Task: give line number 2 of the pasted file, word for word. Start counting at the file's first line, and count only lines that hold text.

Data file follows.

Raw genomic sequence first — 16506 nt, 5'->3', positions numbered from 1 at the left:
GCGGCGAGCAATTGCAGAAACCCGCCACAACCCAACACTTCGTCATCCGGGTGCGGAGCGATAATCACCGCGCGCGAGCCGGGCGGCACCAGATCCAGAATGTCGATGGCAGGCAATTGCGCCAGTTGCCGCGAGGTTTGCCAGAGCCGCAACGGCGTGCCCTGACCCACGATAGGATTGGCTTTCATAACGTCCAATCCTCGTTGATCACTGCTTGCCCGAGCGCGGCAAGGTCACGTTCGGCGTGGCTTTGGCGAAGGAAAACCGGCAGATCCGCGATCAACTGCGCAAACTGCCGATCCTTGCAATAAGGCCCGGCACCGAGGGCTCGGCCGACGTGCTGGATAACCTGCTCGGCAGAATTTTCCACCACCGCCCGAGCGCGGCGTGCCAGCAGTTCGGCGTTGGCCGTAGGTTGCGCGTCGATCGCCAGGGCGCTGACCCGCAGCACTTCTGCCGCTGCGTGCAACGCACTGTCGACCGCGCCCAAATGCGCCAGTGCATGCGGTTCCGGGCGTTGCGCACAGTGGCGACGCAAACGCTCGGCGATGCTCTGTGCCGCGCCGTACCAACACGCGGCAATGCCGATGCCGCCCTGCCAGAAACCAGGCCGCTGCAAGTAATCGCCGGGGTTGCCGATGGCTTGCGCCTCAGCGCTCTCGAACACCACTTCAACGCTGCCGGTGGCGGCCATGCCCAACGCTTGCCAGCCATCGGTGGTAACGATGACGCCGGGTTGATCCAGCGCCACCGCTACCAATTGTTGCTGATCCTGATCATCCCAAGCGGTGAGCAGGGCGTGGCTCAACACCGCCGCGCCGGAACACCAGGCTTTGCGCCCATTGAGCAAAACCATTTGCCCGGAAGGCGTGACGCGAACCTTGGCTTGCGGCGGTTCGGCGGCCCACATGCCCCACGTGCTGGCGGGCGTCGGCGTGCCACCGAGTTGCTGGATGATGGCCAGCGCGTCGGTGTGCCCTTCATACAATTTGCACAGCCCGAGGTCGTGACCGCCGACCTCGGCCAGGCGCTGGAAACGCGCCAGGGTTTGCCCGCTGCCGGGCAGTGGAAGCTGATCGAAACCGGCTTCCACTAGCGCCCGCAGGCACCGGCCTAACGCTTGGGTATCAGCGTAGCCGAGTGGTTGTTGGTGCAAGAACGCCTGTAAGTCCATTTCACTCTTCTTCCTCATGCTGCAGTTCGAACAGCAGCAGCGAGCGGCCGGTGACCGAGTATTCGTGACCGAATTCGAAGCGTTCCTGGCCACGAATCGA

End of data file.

GCGGCGAGCAATTGCAGAAACCCGCCACAACCCAACACTTCGTCATCCGGGTGCGGAGCGATAATCACCGCGCGCGAGCCGGGCGGCACCAGATCCAGAATGTCGATGGCAGGCAATTGCGCCAGTTGCCGCGAGGTTTGCCAGAGCCGCAACGGCGTGCCCTGACCCACGATAGGATTGGCTTTCATAACGTCCAATCCTCGTTGATCACTGCTTGCCCGAGCGCGGCAAGGTCACGTTCGGCGTGGCTTTGGCGAAGGAAAACCGGCAGATCCGCGATCAACTGCGCAAACTGCCGATCCTTGCAATAAGGCCCGGCACCGAGGGCTCGGCCGACGTGCTGGATAACCTGCTCGGCAGAATTTTCCACCACCGCCCGAGCGCGGCGTGCCAGCAGTTCGGCGTTGGCCGTAGGTTGCGCGTCGATCGCCAGGGCGCTGACCCGCAGCACTTCTGCCGCTGCGTGCAACGCACTGTCGACCGCGCCCAAATGCGCCAGTGCATGCGGTTCCGGGCGTTGCGCACAGTGGCGACGCAAACGCTCGGCGATGCTCTGTGCCGCGCCGTACCAACACGCGGCAATGCCGATGCCGCCCTGCCAGAAACCAGGCCGCTGCAAGTAATCGCCGGGGTTGCCGATGGCTTGCGCCTCAGCGCTCTCGAACACCACTTCAACGCTGCCGGTGGCGGCCATGCCCAACGCTTGCCAGCCATCGGTGGTAACGATGACGCCGGGTTGATCCAGCGCCACCGCTACCAATTGTTGCTGATCCTGATCATCCCAAGCGGTGAGCAGGGCGTGGCTCAACACCGCCGCGCCGGAACACCAGGCTTTGCGCCCATTGAGCAAAACCATTTGCCCGGAAGGCGTGACGCGAACCTTGGCTTGCGGCGGTTCGGCGGCCCACATGCCCCACGTGCTGGCGGGCGTCGGCGTGCCACCGAGTTGCTGGATGATGGCCAGCGCGTCGGTGTGCCCTTCATACAATTTGCACAGCCCGAGGTCGTGACCGCCGACCTCGGCCAGGCGCTGGAAACGCGCCAGGGTTTGCCCGCTGCCGGGCAGTGGAAGCTGATCGAAACCGGCTTCCACTAGCGCCCGCAGGCACCGGCCTAACGCTTGGGTATCAGCGTAGCCGAGTGGTTGTTGGTGCAAGAACGCCTGTAAGTCCATTTCACTCTTCTTCCTCATGCTGCAGTTCGAACAGCAGCAGCGAGCGGCCGGTGACCGAGTATTCGTGACCGAATTCGAAGCGTTCCTGGCCACGAATCGA